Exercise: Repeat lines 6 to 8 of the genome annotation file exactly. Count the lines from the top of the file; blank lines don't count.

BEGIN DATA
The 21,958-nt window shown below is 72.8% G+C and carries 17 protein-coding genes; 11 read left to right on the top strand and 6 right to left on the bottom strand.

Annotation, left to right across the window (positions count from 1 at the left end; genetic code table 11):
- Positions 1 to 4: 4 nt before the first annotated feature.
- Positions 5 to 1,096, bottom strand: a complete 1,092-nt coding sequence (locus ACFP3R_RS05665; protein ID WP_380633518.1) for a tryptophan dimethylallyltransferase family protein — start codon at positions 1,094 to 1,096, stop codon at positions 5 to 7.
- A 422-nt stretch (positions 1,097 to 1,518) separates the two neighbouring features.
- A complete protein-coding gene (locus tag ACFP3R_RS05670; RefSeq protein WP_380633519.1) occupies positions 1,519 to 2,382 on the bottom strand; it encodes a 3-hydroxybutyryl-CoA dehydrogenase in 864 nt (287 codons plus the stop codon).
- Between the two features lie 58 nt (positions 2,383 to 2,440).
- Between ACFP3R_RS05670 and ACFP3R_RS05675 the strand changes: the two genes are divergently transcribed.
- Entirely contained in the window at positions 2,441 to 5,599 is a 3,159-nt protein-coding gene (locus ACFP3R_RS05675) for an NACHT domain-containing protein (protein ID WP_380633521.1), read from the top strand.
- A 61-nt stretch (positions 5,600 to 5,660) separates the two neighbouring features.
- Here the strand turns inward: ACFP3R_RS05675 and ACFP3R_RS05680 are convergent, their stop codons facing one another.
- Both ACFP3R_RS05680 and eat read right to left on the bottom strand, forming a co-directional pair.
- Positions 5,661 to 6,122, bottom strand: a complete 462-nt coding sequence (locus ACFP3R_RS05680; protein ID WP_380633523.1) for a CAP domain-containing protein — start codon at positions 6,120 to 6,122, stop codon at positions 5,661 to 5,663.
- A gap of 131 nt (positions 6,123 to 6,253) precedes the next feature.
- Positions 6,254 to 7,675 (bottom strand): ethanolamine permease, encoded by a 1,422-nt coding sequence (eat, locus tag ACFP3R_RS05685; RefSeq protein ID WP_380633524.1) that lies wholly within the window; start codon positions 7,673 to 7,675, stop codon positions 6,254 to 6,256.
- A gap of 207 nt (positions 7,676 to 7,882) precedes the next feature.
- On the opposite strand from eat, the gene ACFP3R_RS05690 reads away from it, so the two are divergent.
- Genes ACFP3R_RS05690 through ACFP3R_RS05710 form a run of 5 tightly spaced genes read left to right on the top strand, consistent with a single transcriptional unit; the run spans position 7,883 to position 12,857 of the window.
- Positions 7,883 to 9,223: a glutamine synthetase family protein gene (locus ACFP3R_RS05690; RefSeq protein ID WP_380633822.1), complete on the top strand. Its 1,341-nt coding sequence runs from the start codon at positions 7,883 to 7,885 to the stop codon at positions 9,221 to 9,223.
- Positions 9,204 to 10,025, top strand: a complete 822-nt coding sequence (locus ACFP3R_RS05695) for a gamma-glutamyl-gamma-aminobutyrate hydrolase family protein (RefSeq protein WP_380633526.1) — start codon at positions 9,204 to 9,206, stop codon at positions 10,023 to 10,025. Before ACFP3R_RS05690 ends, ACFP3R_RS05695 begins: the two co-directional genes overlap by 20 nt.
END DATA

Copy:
- A complete protein-coding gene (locus tag ACFP3R_RS05670; RefSeq protein WP_380633519.1) occupies positions 1,519 to 2,382 on the bottom strand; it encodes a 3-hydroxybutyryl-CoA dehydrogenase in 864 nt (287 codons plus the stop codon).
- Between the two features lie 58 nt (positions 2,383 to 2,440).
- Between ACFP3R_RS05670 and ACFP3R_RS05675 the strand changes: the two genes are divergently transcribed.